A vasopressin V2-receptor blocker slows the increase in total kidney volume and decline in kidney function in patients with autosomal dominant polycystic kidney disease (ADPKD), report US researchers.
In a large, phase III trial, tolvaptan was associated with slowed kidney growth and decreased functional decline and with a reduced frequency of ADPKD-related complications when administered over 3years.
"In most patients with the disease, relentless cyst growth within the kidneys destroys the tissue, causes hypertension and painful complications, and negatively impacts the quality of life," described lead author Vicente Torres, from the Mayo Clinic in Rochester, Minnesota, in a press statement.
Preclinical studies have indicated that vasopressin V2-receptor antagonists inhibit cyst growth and slow the decline of kidney function, but these have included a small number of patients, noncontemporary controls, and unmatched ethnic groups.
In the current trial, which included 1445 patients from 129 sites worldwide who had a total kidney volume of 750 mL or more and a creatinine clearance of 60 mL per minute or more, individuals were randomly allocated to receive a mean dose of 95 mg tolvaptan or 110 mg placebo every day for 36 months.
Over the treatment period, total kidney volume increased by 2.8% per year with tolvaptan, compared with 5.5% per year with placebo. And the decline in kidney function, as assessed by creatinine level, was slower in the tolvaptan group compared with placebo at -2.61 mg/mL each year versus -3.81 mg/mL each year.
For each 100 person-years of follow up, there were fewer ADPKD-related events in the tolvaptan group than in the placebo group, at 44 versus 50 events, with lower rates of worsening kidney function, at 2 versus 5 events, and kidney pain, at 5 versus 7 events.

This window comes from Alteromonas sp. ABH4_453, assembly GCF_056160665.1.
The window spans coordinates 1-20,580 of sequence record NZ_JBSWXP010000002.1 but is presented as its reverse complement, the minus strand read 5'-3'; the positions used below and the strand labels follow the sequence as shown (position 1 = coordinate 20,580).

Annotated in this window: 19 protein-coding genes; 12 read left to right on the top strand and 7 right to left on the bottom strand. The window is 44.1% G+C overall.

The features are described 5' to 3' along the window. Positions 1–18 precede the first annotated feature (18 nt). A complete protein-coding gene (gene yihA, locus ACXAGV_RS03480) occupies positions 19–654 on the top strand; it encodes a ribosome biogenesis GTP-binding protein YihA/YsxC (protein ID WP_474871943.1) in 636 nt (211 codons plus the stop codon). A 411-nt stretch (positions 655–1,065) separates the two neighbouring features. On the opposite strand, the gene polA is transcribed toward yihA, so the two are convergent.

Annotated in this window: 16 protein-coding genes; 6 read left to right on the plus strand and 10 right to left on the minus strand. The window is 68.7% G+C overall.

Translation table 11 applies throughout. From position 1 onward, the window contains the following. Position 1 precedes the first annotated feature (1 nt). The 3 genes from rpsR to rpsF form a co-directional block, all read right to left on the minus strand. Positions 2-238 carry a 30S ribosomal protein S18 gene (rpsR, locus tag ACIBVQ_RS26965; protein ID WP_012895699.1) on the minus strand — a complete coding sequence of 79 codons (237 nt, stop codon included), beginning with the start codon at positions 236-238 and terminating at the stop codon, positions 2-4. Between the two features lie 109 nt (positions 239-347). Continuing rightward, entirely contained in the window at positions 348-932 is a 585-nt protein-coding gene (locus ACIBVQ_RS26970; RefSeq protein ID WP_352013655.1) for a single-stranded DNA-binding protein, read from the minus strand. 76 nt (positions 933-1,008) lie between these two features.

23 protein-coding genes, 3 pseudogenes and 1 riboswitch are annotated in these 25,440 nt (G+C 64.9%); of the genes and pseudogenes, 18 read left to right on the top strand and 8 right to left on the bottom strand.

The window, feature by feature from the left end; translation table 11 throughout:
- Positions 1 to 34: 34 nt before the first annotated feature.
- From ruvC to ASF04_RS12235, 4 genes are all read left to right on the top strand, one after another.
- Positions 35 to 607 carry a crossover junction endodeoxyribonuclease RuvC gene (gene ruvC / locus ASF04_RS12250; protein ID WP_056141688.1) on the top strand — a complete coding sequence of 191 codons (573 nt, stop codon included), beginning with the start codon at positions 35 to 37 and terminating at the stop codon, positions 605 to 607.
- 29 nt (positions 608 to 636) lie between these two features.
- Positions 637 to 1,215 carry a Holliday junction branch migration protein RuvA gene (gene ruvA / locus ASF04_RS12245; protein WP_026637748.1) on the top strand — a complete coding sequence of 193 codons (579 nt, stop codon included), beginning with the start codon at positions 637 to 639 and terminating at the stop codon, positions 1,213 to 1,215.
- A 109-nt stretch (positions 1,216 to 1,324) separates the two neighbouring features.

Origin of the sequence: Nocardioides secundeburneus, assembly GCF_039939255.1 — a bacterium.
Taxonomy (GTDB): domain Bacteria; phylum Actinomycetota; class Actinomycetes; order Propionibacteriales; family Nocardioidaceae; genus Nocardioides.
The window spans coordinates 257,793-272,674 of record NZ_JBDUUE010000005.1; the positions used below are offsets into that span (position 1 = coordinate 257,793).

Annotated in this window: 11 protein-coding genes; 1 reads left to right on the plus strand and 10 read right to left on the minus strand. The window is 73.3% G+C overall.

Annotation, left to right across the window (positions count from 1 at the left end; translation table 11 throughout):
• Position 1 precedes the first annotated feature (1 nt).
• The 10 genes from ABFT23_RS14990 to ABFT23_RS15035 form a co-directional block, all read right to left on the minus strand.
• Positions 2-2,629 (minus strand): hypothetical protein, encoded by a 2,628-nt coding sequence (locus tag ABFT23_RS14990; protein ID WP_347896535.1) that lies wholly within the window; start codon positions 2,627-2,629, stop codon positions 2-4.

The effect of tolvaptan was most pronounced during the first year of treatment, probably due to an acute decrease in the secretion of cyst fluid, say the researchers. By contrast, the effect on glomerular filtration rate became apparent only after the first year of treatment.
However, a substantial number of patients discontinued tolvaptan due to adverse events related to aquaresis (thirst, polyuri, nocturia, and polydypsia) as a result of the excretion of electrolyte-free water. The treatment was also associated with increased levels of liver enzymes and uric acid, hypernatremia, and gout.
In an accompanying editorial, Rudolf Wuthrich (University Hospital, Zurich, Switzerland) and Changlin Mei (Changzheng Hospital, Shanghai, China) say "the side effects of an aquaretic drug… will affect the quality of life in a substantial number of patients - an issue that must be weighed against the possible benefits of delayed dialysis and transplantation, decreased kidney pain, and fewer urinary tract infections."
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